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Acute Epigastric Pain as the Cause of Urgent Gastrectomy in a Healthy Patient

Piece of total gastrectomy (anterior view of stomach).We can observe generalized signs of necrosis and ischemia.

A 63-year-old man with no surgical history, taking no medication,was referred to the emergency department for epigastric pain and nausea that had started afew hours earlier. A sore throat had begun 24hours previously.

Physical examination revealed normal temperature, hemodynamic stability, a distended abdomen with abdominal guarding that was very painful on palpation, and no mass or cutaneous lesions. Labs showed 14,450 leukocytes/mm3 (91% neutrophils) and C-reactive protein 82.3 mg/L; electrocardiogram and chest and abdominal X-rays were normal.

Due to persistent pain, the patient underwent abdominal computed tomography (CT) with contrast, which showed free liquid, diffuse thickening of the gastric wall, and changes in density of the fat surrounding the greater curvature, without pneumoperitoneum (Figures 1 and 2). The urgent upper gastrointestinal endoscopy performed showed edematous and erythematous gastric mucosa.

Despite imipenem, fluid therapy, analgesics, and nil by mouth, progress was not satisfactory. The patient had hypotension and tachycardia, and blood tests showed leukopenia (2,170 leukocytes/mm3, 79% neutrophils), coagulopathy (INR 1.88), C-reactive protein 439.8mg/L, and procalcitonin 29.2ng/ml. With signs of sepsis, a further abdominal CT showed no difference from the previous one.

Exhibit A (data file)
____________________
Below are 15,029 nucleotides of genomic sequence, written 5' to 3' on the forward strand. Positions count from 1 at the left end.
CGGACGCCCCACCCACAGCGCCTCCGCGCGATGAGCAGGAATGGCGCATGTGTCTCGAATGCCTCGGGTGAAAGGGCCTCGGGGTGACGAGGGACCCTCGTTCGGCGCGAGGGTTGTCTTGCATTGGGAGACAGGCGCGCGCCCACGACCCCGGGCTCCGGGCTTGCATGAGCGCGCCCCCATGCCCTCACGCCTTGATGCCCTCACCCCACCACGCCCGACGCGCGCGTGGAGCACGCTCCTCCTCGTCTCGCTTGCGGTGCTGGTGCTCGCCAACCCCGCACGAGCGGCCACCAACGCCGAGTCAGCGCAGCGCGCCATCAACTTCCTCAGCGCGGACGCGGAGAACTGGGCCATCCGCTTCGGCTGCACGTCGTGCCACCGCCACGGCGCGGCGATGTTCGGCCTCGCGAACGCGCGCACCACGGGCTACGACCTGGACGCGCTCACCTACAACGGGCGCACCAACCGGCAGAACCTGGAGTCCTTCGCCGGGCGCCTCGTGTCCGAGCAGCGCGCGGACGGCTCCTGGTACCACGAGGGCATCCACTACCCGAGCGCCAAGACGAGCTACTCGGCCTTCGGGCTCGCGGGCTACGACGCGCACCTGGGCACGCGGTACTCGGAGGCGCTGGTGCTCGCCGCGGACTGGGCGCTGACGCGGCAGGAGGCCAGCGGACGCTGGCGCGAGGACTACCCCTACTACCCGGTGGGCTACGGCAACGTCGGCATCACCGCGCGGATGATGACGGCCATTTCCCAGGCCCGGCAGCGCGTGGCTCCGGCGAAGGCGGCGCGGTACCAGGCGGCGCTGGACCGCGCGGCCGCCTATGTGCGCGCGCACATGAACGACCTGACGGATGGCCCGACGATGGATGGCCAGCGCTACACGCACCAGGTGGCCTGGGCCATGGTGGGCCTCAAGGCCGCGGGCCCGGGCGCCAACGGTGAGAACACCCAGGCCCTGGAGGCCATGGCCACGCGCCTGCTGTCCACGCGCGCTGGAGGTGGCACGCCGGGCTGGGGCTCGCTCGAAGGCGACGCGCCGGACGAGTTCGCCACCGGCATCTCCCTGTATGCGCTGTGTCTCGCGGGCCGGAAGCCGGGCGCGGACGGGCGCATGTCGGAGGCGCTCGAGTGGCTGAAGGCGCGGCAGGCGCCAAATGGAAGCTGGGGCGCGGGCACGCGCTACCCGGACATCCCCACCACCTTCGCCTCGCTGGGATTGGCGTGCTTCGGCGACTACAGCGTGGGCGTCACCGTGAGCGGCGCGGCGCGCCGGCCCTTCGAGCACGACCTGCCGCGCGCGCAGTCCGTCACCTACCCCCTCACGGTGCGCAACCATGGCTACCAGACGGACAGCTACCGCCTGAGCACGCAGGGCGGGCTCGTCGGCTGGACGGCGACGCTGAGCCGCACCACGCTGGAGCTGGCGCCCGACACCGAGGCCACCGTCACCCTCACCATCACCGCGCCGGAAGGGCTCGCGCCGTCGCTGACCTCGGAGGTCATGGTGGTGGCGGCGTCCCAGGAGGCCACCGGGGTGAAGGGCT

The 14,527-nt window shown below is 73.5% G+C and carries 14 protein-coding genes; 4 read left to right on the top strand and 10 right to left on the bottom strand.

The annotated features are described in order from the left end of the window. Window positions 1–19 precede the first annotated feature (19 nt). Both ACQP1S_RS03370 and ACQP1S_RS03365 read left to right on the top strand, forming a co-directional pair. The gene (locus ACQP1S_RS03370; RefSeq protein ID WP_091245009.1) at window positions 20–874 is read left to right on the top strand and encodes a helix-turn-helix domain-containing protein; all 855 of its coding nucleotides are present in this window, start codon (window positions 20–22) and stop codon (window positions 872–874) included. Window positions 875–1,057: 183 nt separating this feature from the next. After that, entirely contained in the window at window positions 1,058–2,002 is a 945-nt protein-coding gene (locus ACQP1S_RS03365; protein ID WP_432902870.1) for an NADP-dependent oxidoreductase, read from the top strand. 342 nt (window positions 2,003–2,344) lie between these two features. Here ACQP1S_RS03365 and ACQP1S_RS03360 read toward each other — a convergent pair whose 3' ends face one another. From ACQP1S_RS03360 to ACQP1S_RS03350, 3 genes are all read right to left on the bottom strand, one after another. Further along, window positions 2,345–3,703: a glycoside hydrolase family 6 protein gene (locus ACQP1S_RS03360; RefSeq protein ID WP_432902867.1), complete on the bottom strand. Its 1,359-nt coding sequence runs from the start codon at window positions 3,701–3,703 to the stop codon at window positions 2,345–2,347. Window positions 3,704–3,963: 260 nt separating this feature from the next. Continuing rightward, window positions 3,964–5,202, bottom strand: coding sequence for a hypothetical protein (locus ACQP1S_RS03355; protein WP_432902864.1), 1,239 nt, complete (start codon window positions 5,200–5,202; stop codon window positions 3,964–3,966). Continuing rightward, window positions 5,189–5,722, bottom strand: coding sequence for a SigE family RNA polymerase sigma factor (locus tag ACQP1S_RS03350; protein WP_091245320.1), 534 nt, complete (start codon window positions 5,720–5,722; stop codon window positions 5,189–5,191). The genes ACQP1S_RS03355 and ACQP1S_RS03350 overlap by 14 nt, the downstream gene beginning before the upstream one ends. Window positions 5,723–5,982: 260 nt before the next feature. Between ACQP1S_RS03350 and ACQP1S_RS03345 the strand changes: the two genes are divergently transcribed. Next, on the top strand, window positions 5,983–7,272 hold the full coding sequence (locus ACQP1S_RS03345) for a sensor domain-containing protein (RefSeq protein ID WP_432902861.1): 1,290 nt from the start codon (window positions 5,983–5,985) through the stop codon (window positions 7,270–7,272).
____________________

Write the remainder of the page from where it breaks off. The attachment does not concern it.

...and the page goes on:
Urgent surgical procedure evidenced purulent ascites and gastric necrosis, and a full gastrectomy with Roux-en-Y reconstruction was performed (Figures 3 and 4).

Histology showed edema and acute inflammation of the gastric wall with a histiocytic reaction and presence of bacterial colonies (Figure5). Ascetic fluid culture was positive for Streptococcus pyogenes.

The patient remained on the intensive care unit for 2days, subsequently tolerating a progressive diet and completing a cycle of antibiotics with good clinical progress.

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-Estela Soria López, MD, Ana Villar Puertas, MD, Yolanda María Sánchez Rodríguez, MD, Francisco Granados Pacheco, MD, José Miguel Rosales Zábal, MD, Fátima Fernández Gutiérrez del Álamo, MD, Teresa Pereda Salguero, MD, Francisco Martín Carvajal, MD, Julio Bercedo Martínez, MD

This article originally appeared in the August issue  of The American Journal of Medicine.

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